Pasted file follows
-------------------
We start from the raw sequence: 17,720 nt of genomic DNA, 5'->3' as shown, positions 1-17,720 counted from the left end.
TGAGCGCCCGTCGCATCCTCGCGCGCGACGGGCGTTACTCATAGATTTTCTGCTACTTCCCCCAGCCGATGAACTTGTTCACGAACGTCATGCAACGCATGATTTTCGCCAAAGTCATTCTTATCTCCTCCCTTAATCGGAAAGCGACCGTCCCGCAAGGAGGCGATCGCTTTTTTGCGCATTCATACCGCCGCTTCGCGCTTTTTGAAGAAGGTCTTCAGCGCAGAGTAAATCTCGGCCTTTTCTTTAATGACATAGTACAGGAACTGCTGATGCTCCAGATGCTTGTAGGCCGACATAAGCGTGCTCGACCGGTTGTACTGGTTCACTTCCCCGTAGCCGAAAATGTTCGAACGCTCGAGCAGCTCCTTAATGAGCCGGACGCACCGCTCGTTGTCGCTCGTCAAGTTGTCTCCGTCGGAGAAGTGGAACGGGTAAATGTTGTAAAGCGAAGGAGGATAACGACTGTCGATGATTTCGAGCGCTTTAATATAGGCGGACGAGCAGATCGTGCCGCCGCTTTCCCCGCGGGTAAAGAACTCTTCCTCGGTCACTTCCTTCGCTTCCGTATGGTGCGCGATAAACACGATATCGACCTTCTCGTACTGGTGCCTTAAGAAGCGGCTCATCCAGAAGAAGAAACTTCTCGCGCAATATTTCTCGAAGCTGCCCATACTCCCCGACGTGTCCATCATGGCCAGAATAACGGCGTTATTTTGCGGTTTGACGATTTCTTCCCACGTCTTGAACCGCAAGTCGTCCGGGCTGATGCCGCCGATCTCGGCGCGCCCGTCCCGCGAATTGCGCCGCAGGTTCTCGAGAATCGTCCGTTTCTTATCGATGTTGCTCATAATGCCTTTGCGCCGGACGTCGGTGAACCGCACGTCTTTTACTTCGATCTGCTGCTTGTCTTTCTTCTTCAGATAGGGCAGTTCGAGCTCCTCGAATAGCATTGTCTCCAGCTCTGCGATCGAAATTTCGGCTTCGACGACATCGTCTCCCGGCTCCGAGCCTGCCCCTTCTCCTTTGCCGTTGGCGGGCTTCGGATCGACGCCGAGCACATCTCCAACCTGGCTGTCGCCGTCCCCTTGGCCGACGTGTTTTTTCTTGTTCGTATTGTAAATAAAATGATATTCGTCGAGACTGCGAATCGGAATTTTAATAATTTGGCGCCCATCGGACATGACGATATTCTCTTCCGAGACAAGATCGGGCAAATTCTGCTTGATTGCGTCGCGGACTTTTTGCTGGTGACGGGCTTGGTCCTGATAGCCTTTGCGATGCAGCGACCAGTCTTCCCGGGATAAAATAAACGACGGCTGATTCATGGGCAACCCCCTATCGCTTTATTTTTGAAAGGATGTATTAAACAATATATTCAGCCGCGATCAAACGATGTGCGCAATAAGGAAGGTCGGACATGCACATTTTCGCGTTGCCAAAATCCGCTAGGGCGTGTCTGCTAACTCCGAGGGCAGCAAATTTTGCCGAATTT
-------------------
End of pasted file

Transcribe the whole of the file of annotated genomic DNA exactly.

We start from the raw sequence: 17,720 nt of genomic DNA, 5'->3' as shown, positions 1-17,720 counted from the left end.
TGAGCGCCCGTCGCATCCTCGCGCGCGACGGGCGTTACTCATAGATTTTCTGCTACTTCCCCCAGCCGATGAACTTGTTCACGAACGTCATGCAACGCATGATTTTCGCCAAAGTCATTCTTATCTCCTCCCTTAATCGGAAAGCGACCGTCCCGCAAGGAGGCGATCGCTTTTTTGCGCATTCATACCGCCGCTTCGCGCTTTTTGAAGAAGGTCTTCAGCGCAGAGTAAATCTCGGCCTTTTCTTTAATGACATAGTACAGGAACTGCTGATGCTCCAGATGCTTGTAGGCCGACATAAGCGTGCTCGACCGGTTGTACTGGTTCACTTCCCCGTAGCCGAAAATGTTCGAACGCTCGAGCAGCTCCTTAATGAGCCGGACGCACCGCTCGTTGTCGCTCGTCAAGTTGTCTCCGTCGGAGAAGTGGAACGGGTAAATGTTGTAAAGCGAAGGAGGATAACGACTGTCGATGATTTCGAGCGCTTTAATATAGGCGGACGAGCAGATCGTGCCGCCGCTTTCCCCGCGGGTAAAGAACTCTTCCTCGGTCACTTCCTTCGCTTCCGTATGGTGCGCGATAAACACGATATCGACCTTCTCGTACTGGTGCCTTAAGAAGCGGCTCATCCAGAAGAAGAAACTTCTCGCGCAATATTTCTCGAAGCTGCCCATACTCCCCGACGTGTCCATCATGGCCAGAATAACGGCGTTATTTTGCGGTTTGACGATTTCTTCCCACGTCTTGAACCGCAAGTCGTCCGGGCTGATGCCGCCGATCTCGGCGCGCCCGTCCCGCGAATTGCGCCGCAGGTTCTCGAGAATCGTCCGTTTCTTATCGATGTTGCTCATAATGCCTTTGCGCCGGACGTCGGTGAACCGCACGTCTTTTACTTCGATCTGCTGCTTGTCTTTCTTCTTCAGATAGGGCAGTTCGAGCTCCTCGAATAGCATTGTCTCCAGCTCTGCGATCGAAATTTCGGCTTCGACGACATCGTCTCCCGGCTCCGAGCCTGCCCCTTCTCCTTTGCCGTTGGCGGGCTTCGGATCGACGCCGAGCACATCTCCAACCTGGCTGTCGCCGTCCCCTTGGCCGACGTGTTTTTTCTTGTTCGTATTGTAAATAAAATGATATTCGTCGAGACTGCGAATCGGAATTTTAATAATTTGGCGCCCATCGGACATGACGATATTCTCTTCCGAGACAAGATCGGGCAAATTCTGCTTGATTGCGTCGCGGACTTTTTGCTGGTGACGGGCTTGGTCCTGATAGCCTTTGCGATGCAGCGACCAGTCTTCCCGGGATAAAATAAACGACGGCTGATTCATGGGCAACCCCCTATCGCTTTATTTTTGAAAGGATGTATTAAACAATATATTCAGCCGCGATCAAACGATGTGCGCAATAAGGAAGGTCGGACATGCACATTTTCGCGTTGCCAAAATCCGCTAGGGCGTGTCTGCTAACTCCGAGGGCAGCAAATTTTGCCGAATTT